Evaluation of modelled snow depth and snow water equivalent at three contrasting sites in Switzerland using SNOWPACK simulations driven by different meteorological data input

The knowledge of certain snow indices such as the number of snow days, maximum snow depth and snow water equivalent or the date of snow disappearance is important for many economical and ecological applications. However, snow data are frequently not available at the required locations and therefore have to be modelled. In this study we analyse the performance of the physically based snow model SNOWPACK to calculate the snow cover evolution with input data commonly available from automatic weather stations. We validated the model over several years at three very diverse stations in Switzerland: Weissfluhjoch (2540 m a.s.l.), Davos (1590 m a.s.l.) and Payerne (490 m a.s.l.), where snow depth and the full radiation balance are measured in order to assess the uncertainties induced by the parameterizations of radiation fluxes and by the use of uncorrected precipitation measurements. In addition, we analysed the snow water equivalent at the high-alpine station Weissfluhjoch. The results demonstrate that the radiation balance, which is often measured incompletely, can successfully be parameterized and has an unexpectedly small impact on the modelled snow depth. A detailed analysis demonstrates that an adequate precipitation correction decreases the mean absolute percentage error by 14% for snow depth at the alpine and high-alpine stations and by 19% for snow water equivalent at Weissfluhjoch. The low altitude station Payerne (ephemeral snow conditions) revealed a high sensitivity with regard to the temperature threshold to distinguish solid from liquid precipitation. The analysis further suggested a high sensitivity to ground heat fluxes for ephemeral snow covers. Overall, the daily snow depth could be modelled with a mean bias error of less than -8 cm at all sites, whereas the mean bias error for the snow water equivalent was less than -55 mm w.e. at Weissfluhjoch. (C) 2013 Elsevier B.V. All rights reserved.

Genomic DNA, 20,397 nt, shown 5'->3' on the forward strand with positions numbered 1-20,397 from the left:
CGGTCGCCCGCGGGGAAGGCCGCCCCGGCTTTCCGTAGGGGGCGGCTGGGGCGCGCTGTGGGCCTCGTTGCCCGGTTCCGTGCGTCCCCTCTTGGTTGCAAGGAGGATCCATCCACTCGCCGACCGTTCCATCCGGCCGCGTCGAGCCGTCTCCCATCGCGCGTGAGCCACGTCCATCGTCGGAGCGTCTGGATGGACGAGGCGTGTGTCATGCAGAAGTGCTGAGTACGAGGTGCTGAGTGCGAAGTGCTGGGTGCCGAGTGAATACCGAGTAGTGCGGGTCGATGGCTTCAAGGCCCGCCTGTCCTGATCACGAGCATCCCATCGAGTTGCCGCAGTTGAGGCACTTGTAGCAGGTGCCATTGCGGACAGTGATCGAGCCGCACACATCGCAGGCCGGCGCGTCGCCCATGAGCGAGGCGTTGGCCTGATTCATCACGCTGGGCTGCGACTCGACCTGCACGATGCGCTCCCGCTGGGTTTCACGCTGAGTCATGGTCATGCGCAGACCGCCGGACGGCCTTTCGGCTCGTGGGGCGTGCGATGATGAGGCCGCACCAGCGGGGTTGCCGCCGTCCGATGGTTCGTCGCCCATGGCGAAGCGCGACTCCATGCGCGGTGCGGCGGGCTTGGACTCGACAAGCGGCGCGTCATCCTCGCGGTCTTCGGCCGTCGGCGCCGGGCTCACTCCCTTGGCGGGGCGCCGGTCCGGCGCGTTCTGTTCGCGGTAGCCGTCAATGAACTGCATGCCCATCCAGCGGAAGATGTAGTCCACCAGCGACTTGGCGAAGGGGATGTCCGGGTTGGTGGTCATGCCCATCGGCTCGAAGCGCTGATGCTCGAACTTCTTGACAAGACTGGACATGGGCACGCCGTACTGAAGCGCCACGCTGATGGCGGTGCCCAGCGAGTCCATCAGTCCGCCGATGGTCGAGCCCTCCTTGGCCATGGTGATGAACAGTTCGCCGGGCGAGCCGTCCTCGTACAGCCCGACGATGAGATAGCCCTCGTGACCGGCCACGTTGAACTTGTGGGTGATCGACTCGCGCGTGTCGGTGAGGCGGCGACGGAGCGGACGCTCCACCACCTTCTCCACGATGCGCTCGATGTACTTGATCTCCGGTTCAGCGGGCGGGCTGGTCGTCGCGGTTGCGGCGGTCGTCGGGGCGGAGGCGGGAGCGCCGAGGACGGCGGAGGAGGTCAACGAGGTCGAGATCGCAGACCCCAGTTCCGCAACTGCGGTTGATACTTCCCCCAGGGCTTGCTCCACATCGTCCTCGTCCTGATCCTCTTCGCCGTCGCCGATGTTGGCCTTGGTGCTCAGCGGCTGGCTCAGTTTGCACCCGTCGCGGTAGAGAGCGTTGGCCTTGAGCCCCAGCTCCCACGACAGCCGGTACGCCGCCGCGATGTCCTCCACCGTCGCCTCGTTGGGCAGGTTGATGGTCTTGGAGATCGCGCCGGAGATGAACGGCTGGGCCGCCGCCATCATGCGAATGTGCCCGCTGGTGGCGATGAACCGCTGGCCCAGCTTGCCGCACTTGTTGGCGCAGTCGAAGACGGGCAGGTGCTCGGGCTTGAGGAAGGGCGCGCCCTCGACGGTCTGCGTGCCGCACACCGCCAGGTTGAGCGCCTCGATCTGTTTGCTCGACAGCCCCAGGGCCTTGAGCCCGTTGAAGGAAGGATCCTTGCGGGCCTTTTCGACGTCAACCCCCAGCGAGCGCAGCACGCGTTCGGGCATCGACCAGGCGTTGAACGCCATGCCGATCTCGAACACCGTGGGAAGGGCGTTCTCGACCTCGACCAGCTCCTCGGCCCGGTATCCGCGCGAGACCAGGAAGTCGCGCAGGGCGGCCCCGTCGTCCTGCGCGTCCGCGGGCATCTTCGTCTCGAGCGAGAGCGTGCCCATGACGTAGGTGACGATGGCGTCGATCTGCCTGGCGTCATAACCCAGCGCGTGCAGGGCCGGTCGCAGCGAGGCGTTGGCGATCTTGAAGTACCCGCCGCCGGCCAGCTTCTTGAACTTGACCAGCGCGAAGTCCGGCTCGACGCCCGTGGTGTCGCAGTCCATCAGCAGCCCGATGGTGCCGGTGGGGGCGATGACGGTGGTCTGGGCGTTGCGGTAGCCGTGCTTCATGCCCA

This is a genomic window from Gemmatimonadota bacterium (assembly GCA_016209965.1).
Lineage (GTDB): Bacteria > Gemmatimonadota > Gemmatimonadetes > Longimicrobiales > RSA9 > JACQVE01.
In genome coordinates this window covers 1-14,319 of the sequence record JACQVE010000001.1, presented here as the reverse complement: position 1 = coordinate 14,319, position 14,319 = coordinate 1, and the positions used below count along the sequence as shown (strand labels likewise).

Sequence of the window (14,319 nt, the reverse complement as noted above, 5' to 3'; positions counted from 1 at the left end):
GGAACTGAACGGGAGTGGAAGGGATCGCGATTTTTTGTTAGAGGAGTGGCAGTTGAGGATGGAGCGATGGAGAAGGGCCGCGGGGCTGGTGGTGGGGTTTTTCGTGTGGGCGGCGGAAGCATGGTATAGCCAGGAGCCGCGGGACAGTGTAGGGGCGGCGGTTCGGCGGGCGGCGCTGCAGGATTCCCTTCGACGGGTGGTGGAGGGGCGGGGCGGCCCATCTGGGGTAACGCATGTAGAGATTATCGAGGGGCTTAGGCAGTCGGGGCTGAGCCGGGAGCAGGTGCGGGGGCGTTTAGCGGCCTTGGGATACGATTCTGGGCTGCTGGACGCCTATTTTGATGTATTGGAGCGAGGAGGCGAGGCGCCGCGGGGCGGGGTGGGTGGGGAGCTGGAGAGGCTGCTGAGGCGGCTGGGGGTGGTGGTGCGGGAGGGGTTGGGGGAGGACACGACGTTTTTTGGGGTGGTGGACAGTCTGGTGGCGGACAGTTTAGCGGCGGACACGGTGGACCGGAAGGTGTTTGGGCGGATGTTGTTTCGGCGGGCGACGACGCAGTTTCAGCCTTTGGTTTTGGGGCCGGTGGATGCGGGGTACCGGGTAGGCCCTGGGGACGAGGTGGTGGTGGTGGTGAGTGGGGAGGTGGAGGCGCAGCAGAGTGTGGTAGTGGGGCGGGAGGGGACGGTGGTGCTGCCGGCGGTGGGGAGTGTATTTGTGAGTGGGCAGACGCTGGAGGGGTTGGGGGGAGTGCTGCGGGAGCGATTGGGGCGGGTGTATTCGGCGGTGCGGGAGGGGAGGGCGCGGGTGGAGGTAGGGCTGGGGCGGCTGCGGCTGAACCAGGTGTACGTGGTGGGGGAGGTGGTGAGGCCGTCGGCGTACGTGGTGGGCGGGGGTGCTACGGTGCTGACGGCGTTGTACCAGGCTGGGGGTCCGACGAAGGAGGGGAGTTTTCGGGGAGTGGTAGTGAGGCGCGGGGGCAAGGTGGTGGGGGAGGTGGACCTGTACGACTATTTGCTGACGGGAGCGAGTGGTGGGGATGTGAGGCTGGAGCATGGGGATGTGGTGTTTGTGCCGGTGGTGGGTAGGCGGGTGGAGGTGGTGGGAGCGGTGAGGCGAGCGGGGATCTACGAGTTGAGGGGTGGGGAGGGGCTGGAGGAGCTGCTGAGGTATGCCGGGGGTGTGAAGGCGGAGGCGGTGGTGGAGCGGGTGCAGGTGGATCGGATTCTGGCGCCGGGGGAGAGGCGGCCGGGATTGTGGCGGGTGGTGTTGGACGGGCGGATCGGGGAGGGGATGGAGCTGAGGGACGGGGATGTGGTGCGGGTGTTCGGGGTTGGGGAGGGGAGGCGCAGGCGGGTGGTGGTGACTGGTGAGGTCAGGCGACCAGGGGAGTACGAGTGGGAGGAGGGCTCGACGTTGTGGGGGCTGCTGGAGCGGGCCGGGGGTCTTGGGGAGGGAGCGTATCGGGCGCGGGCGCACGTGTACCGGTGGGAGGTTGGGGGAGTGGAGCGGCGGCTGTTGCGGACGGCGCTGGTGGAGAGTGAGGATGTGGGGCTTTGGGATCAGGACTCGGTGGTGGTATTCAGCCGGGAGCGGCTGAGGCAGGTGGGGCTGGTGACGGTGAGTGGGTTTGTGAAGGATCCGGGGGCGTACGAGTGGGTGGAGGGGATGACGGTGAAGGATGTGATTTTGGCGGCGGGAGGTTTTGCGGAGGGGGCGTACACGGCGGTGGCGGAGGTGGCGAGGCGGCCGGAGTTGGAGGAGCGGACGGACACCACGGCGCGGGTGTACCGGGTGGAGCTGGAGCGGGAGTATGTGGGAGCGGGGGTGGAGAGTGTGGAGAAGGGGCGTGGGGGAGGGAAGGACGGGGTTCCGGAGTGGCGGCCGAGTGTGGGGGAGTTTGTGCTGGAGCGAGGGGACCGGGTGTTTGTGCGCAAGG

Published in:
Cold Regions Science And Technology, 99, 27-37
Amsterdam, Elsevier

 Record created 2014-04-02, last modified 2018-03-17

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